Alton Thacker still recalls the exact moment he witnessed the complete joy a simple toy could bring to a child.
Thacker and his wife Cheryl were posing as Santa and Mrs. Claus in Mexico, where they had traveled with a humanitarian group. They had gone into a "little bitty" house where a girl sat on the dirt floor. "Santa" handed the girl a small car and her face lit up.
Thacker said the girl carried the toy to the window, where she could see it better in the light, and spun its tiny wheels. She got back on the floor and drove the car up and down her tummy, tracing an imaginary track. She put her finger in its window and Thacker knew she was imagining herself inside the small car, on an adventure far beyond the humble home.
"She got the sweetest smile," Thacker said. And so did "Mrs. Claus," who turned to him and said, "We've got to make toys."
And so more than a dozen years ago Thacker began Tiny Tim's Foundation for Kids to do just that. The nonprofit relies on volunteers to build and paint the cars and toys it distributes to underprivileged children around the world — including hundreds of cars painted by inmates at the Central Utah Correctional Facility and Utah State Prison.
Thacker, 80, estimates volunteers working with Tiny Tim's Toy Factory have produced more than 500,000 toy cars from wood scraps and donated materials. Those toys have traveled to children in places ranging from Afghanistan to Zimbabwe.
Approximately 200 to 300 toys are given each month to children being treated at local medical centers or temporarily staying in homeless shelters.
The Department's participation in the project began about 11 years ago. Thacker said a former deputy warden and her grandson had volunteered at his toy factory in West Jordan. The deputy warden later told Thacker the work was just the sort of thing that would help inmates make good use of their time. That led to a partnership between the Utah Department of Corrections and Thacker's foundation that continues to this day.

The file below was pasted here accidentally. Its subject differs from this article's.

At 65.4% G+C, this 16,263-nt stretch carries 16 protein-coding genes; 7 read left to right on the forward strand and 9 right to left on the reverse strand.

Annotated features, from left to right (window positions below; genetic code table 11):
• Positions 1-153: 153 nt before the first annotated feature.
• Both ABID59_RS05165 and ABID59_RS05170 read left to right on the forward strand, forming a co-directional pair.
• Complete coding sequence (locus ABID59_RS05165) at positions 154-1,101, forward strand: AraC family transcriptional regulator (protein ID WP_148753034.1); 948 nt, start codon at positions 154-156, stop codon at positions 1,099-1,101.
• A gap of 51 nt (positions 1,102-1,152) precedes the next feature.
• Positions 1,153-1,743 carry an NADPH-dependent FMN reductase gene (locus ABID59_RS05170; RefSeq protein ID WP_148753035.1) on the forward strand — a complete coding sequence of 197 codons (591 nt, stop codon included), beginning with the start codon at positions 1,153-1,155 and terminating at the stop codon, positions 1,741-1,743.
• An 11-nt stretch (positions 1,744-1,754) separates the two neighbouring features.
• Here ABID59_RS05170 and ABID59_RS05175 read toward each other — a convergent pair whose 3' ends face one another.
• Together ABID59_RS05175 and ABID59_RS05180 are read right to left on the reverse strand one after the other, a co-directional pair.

At the Central Utah Correctional Facility, about six inmates participate in the volunteer program. The Gunnison prison's Tiny Tim's Toy Factory room operates from 7 a.m. to 8 p.m. seven days a week.
In June, the inmates churned out 1,100 cars.
A smaller workshop operates at the Utah State Prison.
"We love it," said Phil.
"This is our passion while we're here," added David.
This summer Thacker and his nonprofit were recognized with a "Pioneers of Progress" Award for humanitarian assistance from the Days of '47 Board of Trustees. The awards are given to Utahns who exemplify faith, courage, industry, integrity and sacrifice and whose work benefits current and future generations.
As an honoree, Thacker, his wife and family appeared in the Days of '47 Children's Parade — accompanied by five child-size cars painted and detailed by inmates at CUCF, including a race car and a fire truck complete with a ladder and rope hose.
We're grateful for the opportunity to work with Thacker, who is giving inmates an opportunity to pay it forward!